So I am active in quite a few groups dealing with the autistic spectrum, emotional trauma and mental health. Every once in a while I see a post from someone bemoaning their loneliness and wishing they had a partner/friends or saying they are staying with an abusive person because they are too old, sick, unattractive, interested into the wrong things, whateverhaveyou to find someone better. This is for all of you and while the beginning sounds rather harsh I hope at the end of the post you might consider this tough love rather than judgement. So first off the divise question: do you really think you are THAT special? Do you think there are no other people out there struggling with health, weight, their past, age and whatever else it is that makes you think there is no one out there but you. There are 7 billion people in this world. The chinese have a nice saying illustrating the point I want to make here:
If you are one in a million there are still 1000s like you.
There are other old, sick, not model shaped or -looking people in the world. Other people into washing machines, struggling with their sexuality, racial identity, others who had a hard time finding a partner or growing up. Believe me if I say you ARE not at all alone. You are isolated perhaps, but your struggles are not that unusual. You need to find your tribe. So why do you think your situation is hopeless? I have a guess to make in order to answer this question: because someone told you over and over and OVER again that no one quite likes Jane Austen or washing machines as much as you do or that no one likes people of your morphology/race/age/whatever. These statements erode the value of self. Our brains function rather simply there: if you hear it often enough . You have been brainwashed into thinking abusive thoughts about yourself. Continue reading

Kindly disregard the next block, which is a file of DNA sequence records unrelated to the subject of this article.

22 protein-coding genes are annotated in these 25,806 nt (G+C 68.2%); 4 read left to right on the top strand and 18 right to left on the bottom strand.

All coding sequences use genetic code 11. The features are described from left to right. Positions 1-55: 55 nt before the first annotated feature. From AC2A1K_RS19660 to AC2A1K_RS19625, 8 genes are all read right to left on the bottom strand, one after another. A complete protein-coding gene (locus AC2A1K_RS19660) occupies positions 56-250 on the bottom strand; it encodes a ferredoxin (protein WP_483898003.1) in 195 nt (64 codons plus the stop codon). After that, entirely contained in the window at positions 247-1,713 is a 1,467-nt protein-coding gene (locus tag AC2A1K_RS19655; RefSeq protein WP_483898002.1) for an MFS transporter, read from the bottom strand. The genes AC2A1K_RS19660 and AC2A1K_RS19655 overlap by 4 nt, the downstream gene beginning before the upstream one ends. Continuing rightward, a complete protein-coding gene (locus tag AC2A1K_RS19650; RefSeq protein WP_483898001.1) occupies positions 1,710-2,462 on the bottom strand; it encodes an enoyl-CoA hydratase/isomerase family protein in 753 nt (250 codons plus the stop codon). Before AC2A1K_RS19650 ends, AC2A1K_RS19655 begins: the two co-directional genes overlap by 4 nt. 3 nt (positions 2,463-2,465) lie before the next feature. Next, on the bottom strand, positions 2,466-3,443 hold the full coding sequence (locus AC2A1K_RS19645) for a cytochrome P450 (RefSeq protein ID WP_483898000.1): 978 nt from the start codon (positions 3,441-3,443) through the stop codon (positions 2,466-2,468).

I want to tackle the popular notion that what an abuser says is always wrong. To me the world sadly is not that black and white. You see I am autistic. I AM more sensitive than other and I DO have needs that are unusual and require extra effort. It is an overdramatisation to say I’m complicated because of this as my mother likes to do because if asked I will tell you what I eat and what I don’t eat, I will work on finding a compromise to have you keep your blasted radio running and so forth. I’m well aware I’m unusual and need to find compromises. The abuse comes in if the compromise is that I have to adhere to the needs of someone(s) because they are the majority. This is where autism . It is wrong and abusive and I do not accept people like this as part of my social circles if I can help it. Trouble is I can’t always help it. We are social creatures, we are required to interact with each other and not everyone treats me decently. This is why . The likelihood of meeting someone close minded is very high. People like me are a litmus test to see how social people are. They are putting their vanities above our core needs. Often they misclassify our needs as vanities as well and thus not more important than their needs. Continue reading